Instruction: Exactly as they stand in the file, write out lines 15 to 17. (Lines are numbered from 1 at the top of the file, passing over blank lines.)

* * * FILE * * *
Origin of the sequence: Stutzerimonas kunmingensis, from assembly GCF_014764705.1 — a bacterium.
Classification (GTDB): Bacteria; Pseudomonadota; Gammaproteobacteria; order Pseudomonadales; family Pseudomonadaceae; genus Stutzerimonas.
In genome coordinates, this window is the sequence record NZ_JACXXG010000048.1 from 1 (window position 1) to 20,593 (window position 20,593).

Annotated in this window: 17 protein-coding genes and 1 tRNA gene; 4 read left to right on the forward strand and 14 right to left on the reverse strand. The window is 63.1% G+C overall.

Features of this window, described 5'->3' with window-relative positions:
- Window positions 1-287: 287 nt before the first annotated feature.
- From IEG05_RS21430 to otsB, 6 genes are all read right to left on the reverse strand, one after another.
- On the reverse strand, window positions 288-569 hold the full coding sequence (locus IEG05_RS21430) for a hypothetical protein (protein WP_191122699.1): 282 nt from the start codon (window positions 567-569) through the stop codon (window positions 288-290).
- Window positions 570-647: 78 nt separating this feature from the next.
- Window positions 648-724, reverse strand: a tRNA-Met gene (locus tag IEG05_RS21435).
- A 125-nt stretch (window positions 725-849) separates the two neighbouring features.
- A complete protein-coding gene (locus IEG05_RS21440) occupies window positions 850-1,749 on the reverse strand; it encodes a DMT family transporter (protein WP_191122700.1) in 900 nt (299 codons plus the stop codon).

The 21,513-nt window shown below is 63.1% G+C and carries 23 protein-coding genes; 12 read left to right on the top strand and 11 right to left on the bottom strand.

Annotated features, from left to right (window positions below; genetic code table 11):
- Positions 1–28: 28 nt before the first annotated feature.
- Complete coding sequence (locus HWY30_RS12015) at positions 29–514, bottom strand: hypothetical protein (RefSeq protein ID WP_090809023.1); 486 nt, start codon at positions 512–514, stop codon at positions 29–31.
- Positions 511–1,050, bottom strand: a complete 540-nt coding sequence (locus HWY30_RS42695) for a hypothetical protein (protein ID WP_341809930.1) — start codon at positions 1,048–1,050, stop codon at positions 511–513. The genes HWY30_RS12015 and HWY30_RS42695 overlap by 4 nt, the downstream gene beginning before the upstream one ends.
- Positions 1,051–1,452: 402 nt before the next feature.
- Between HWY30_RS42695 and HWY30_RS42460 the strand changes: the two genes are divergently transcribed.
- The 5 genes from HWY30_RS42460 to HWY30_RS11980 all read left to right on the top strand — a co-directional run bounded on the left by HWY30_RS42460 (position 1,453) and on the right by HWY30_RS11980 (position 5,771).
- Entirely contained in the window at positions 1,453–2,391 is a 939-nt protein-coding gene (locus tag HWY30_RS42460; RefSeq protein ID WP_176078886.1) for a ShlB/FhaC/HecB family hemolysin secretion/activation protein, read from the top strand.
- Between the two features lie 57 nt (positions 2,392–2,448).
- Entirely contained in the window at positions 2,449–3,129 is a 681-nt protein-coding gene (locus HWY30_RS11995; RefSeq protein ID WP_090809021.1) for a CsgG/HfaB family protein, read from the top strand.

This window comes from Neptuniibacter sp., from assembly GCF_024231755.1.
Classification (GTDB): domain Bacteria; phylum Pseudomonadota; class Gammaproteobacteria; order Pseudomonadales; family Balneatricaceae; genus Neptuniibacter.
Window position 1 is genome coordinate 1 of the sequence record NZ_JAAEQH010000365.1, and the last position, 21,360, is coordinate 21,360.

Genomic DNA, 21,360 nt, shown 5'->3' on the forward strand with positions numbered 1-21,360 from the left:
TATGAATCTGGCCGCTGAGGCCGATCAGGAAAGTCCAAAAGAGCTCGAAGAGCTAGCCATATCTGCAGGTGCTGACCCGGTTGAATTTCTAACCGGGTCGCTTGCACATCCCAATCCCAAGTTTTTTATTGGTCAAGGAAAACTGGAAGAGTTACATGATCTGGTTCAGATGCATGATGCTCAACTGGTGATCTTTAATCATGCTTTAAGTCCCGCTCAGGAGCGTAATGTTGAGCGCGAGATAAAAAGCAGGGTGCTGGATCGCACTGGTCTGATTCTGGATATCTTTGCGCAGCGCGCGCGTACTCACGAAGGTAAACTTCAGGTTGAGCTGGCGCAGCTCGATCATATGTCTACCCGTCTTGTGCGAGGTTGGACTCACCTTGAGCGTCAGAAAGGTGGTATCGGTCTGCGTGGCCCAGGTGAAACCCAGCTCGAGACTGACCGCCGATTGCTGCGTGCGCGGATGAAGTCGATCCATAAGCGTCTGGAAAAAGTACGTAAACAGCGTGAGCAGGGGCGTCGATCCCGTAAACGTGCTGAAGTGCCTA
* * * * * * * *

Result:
- Positions 1–28: 28 nt before the first annotated feature.
- Complete coding sequence (locus HWY30_RS12015) at positions 29–514, bottom strand: hypothetical protein (RefSeq protein ID WP_090809023.1); 486 nt, start codon at positions 512–514, stop codon at positions 29–31.
- Positions 511–1,050, bottom strand: a complete 540-nt coding sequence (locus HWY30_RS42695) for a hypothetical protein (protein ID WP_341809930.1) — start codon at positions 1,048–1,050, stop codon at positions 511–513. The genes HWY30_RS12015 and HWY30_RS42695 overlap by 4 nt, the downstream gene beginning before the upstream one ends.